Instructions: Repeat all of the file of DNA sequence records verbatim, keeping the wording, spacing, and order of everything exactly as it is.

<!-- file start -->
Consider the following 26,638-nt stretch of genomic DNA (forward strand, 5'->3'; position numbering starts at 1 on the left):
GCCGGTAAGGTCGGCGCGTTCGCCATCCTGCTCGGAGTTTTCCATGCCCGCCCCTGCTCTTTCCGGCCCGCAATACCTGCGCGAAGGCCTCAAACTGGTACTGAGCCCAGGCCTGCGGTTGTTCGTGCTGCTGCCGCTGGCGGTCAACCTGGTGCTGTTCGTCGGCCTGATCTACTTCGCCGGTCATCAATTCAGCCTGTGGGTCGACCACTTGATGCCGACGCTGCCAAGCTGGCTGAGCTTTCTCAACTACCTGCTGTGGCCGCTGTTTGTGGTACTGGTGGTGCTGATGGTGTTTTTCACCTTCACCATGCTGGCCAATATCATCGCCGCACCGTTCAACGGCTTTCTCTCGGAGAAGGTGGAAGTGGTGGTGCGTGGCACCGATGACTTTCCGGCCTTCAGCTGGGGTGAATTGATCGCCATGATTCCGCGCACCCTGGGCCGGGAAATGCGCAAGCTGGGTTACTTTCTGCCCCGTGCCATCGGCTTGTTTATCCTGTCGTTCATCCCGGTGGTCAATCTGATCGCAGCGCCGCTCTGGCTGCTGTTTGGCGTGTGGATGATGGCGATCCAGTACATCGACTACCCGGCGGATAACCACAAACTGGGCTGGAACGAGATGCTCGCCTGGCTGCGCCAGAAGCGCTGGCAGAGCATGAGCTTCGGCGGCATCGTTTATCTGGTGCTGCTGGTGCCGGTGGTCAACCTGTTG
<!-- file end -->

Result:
Consider the following 26,638-nt stretch of genomic DNA (forward strand, 5'->3'; position numbering starts at 1 on the left):
GCCGGTAAGGTCGGCGCGTTCGCCATCCTGCTCGGAGTTTTCCATGCCCGCCCCTGCTCTTTCCGGCCCGCAATACCTGCGCGAAGGCCTCAAACTGGTACTGAGCCCAGGCCTGCGGTTGTTCGTGCTGCTGCCGCTGGCGGTCAACCTGGTGCTGTTCGTCGGCCTGATCTACTTCGCCGGTCATCAATTCAGCCTGTGGGTCGACCACTTGATGCCGACGCTGCCAAGCTGGCTGAGCTTTCTCAACTACCTGCTGTGGCCGCTGTTTGTGGTACTGGTGGTGCTGATGGTGTTTTTCACCTTCACCATGCTGGCCAATATCATCGCCGCACCGTTCAACGGCTTTCTCTCGGAGAAGGTGGAAGTGGTGGTGCGTGGCACCGATGACTTTCCGGCCTTCAGCTGGGGTGAATTGATCGCCATGATTCCGCGCACCCTGGGCCGGGAAATGCGCAAGCTGGGTTACTTTCTGCCCCGTGCCATCGGCTTGTTTATCCTGTCGTTCATCCCGGTGGTCAATCTGATCGCAGCGCCGCTCTGGCTGCTGTTTGGCGTGTGGATGATGGCGATCCAGTACATCGACTACCCGGCGGATAACCACAAACTGGGCTGGAACGAGATGCTCGCCTGGCTGCGCCAGAAGCGCTGGCAGAGCATGAGCTTCGGCGGCATCGTTTATCTGGTGCTGCTGGTGCCGGTGGTCAACCTGTTG